Vann R. Newkirk
A better film would have muddled the clean white-savior narrative with an actual exploration of what the racial politics of a mixed-race insurgency in the South might have been like.
It certainly looks and sounds right, and probably smells right too -- these gunky Mississippi battles and unwashed soldiers feel authentic. The problem, as with McConaughey's performance, is that you always do feel it.
The director and screenwriter Gary Ross illuminates immense historical spans with the true story of one man's revolt during the Civil War.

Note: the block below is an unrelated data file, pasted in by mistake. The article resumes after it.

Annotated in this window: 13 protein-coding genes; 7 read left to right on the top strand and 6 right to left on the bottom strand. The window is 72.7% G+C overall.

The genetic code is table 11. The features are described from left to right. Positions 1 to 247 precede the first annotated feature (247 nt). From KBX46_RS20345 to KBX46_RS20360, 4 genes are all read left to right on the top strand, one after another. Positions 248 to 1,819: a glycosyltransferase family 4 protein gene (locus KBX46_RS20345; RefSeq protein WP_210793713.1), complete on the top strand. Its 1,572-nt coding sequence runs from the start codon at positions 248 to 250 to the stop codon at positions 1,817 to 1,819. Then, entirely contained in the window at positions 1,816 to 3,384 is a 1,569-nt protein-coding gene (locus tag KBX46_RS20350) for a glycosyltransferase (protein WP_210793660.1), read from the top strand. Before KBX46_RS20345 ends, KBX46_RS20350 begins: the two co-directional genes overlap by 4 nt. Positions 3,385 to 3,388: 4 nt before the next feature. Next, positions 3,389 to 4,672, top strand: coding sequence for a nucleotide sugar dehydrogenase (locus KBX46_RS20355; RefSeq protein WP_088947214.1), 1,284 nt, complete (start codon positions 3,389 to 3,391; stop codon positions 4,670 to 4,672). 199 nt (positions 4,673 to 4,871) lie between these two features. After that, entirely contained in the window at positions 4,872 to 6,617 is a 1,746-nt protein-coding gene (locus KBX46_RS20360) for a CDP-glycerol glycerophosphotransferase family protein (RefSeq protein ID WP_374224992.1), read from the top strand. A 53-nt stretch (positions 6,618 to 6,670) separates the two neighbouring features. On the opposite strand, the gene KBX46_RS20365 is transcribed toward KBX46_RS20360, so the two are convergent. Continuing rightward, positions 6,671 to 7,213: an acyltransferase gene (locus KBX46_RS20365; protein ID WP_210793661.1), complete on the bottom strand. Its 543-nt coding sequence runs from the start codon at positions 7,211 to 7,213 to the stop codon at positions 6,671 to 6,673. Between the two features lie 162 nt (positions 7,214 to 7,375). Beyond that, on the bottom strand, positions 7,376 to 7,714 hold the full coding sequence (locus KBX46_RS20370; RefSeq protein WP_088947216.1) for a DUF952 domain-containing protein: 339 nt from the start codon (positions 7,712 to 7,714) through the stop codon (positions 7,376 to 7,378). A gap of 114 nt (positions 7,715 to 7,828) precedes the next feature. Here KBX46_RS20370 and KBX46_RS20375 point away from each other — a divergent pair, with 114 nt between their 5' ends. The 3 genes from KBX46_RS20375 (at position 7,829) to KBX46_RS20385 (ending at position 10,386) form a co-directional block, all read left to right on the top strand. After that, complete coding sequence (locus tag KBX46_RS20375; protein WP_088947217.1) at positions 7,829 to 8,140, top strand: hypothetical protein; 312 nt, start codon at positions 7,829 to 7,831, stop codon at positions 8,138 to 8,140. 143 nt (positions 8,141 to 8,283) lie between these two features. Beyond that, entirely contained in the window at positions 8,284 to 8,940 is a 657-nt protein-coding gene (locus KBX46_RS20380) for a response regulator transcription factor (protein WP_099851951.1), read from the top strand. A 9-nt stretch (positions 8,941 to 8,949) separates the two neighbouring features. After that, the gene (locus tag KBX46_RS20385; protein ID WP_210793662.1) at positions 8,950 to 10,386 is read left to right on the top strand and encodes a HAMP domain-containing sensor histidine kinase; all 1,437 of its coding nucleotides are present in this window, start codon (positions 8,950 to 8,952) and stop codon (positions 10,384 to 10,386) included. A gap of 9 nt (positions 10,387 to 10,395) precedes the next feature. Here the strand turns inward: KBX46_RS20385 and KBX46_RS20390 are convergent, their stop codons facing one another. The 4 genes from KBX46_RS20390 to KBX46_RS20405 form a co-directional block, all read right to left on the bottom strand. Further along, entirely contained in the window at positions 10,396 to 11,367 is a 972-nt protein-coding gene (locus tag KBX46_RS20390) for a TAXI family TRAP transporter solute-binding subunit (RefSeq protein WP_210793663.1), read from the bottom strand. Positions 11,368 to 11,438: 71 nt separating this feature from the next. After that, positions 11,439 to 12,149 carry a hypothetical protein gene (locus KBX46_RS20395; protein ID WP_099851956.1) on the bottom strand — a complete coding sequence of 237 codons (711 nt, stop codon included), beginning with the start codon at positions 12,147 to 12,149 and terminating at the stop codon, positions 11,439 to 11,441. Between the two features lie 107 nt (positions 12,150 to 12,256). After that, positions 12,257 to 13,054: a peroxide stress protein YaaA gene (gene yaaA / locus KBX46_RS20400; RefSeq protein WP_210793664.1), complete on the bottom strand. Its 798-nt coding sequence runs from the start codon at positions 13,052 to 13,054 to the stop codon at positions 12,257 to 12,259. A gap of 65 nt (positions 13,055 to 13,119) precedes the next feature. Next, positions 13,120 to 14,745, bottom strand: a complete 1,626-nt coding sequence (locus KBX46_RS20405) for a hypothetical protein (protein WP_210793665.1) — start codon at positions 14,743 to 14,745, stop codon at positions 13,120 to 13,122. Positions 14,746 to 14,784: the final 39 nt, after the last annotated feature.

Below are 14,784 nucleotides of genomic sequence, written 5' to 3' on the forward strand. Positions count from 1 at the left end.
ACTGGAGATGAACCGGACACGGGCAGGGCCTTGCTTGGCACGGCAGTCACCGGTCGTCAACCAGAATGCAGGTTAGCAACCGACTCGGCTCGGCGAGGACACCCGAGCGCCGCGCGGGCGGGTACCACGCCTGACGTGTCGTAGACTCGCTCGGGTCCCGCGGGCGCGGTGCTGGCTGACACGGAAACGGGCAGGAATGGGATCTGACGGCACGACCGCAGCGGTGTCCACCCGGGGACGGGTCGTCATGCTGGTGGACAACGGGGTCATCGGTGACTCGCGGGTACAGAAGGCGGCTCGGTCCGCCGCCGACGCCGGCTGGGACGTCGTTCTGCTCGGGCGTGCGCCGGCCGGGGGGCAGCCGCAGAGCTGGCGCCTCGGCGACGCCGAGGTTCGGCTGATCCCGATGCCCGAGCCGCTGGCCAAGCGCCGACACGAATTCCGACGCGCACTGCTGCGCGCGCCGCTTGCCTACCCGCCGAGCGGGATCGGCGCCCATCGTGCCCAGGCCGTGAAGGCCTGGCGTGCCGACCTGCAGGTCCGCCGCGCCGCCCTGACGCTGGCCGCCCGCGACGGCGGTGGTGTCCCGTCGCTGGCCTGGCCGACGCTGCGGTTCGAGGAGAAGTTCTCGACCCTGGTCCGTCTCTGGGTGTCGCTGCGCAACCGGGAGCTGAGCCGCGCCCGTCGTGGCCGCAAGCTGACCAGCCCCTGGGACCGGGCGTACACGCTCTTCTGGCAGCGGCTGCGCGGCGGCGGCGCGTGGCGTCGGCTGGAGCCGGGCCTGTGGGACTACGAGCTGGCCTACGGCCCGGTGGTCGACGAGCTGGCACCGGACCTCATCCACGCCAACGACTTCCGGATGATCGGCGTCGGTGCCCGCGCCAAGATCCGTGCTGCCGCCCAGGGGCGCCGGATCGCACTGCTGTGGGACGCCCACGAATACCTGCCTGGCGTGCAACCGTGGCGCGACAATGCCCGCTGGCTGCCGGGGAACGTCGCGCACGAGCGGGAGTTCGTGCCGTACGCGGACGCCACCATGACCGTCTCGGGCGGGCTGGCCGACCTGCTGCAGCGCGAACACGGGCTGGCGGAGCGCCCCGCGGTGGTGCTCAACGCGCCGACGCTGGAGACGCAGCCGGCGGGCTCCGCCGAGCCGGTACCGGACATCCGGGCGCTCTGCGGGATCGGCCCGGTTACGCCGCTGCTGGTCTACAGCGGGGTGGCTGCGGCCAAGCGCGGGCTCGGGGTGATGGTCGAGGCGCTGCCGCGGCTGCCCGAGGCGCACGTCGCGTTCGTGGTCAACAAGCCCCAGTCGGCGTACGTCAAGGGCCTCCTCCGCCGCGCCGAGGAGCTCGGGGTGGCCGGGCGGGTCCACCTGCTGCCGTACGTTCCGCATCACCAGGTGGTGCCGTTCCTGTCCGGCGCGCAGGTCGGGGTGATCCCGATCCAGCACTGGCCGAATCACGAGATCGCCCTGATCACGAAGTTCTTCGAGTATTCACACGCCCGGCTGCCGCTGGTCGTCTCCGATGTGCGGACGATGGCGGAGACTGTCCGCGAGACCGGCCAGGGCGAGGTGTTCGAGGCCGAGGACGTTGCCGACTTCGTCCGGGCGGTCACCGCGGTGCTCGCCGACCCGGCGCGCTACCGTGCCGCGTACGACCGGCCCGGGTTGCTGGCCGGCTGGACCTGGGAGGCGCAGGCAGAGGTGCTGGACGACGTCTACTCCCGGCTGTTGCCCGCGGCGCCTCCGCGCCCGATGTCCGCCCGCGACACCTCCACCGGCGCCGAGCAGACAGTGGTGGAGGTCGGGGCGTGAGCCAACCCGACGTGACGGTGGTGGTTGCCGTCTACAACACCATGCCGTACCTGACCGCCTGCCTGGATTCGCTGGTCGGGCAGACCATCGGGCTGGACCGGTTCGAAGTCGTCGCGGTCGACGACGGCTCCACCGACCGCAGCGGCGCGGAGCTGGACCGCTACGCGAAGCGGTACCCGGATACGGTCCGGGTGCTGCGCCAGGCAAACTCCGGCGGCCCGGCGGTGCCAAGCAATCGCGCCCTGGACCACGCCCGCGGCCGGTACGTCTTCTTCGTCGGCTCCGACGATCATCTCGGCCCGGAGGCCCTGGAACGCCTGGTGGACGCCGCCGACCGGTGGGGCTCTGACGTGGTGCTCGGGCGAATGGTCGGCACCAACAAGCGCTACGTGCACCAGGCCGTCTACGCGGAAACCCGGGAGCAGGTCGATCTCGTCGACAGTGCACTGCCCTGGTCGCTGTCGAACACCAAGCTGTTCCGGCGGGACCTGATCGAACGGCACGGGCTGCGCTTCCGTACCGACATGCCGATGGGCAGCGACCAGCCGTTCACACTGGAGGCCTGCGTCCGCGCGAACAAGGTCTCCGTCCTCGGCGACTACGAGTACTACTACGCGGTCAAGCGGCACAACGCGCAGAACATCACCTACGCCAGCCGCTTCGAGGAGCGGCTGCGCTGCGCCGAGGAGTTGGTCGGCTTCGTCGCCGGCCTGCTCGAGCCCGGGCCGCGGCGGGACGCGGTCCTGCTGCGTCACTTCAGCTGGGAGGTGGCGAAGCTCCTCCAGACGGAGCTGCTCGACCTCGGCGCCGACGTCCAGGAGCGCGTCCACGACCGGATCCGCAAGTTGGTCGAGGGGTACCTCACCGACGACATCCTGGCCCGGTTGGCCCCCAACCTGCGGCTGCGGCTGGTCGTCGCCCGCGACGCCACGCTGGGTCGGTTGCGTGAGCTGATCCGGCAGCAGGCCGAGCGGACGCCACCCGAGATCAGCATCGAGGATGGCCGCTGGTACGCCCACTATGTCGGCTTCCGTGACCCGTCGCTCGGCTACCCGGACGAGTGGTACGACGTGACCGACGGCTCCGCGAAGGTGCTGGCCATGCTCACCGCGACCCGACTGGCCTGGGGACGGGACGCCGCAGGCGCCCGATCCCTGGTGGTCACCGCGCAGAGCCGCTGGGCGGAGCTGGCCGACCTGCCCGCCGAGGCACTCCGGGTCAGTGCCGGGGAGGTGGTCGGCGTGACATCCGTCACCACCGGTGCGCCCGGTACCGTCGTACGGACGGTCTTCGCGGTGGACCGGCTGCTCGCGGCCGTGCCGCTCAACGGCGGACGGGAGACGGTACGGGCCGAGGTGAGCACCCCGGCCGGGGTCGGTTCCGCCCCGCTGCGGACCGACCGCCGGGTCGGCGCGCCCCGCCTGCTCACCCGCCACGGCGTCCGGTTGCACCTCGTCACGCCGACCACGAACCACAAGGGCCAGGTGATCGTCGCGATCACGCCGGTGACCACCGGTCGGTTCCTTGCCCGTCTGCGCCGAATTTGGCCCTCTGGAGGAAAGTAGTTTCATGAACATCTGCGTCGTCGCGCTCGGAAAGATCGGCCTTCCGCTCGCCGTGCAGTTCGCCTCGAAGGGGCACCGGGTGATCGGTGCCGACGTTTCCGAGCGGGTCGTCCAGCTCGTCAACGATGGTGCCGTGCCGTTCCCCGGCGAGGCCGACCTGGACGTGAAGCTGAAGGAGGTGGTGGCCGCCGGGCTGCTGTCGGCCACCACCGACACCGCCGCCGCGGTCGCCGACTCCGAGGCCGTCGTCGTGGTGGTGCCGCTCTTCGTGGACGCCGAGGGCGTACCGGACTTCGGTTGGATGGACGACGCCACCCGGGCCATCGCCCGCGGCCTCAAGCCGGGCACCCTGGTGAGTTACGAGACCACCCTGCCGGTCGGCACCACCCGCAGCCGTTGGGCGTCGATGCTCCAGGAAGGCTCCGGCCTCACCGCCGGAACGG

Ross bit off more than he can chew... the story lolls and wallows in wartime violence and the rebellion, then rushes through the horrors and trauma of Reconstruction.
A Civil War rebellion becomes an enervating movie by Gary Ross.
As inherently astonishing and powerful as this little-known episode is, it has not been well-served by Ross' lumpy, ill-conceived script, which ends up wasting Matthew McConaughey's terrific lead performance and other strong acting contributions.
It's a powerful story but, as written and directed by Gary Ross, it has a by-the-books straightforwardness that sacrifices nuance for homiletics.
Instead of captivating us with swagger, McConaughey chooses to go grim and dogged. Director Ross does the same.
Call it a civil bore.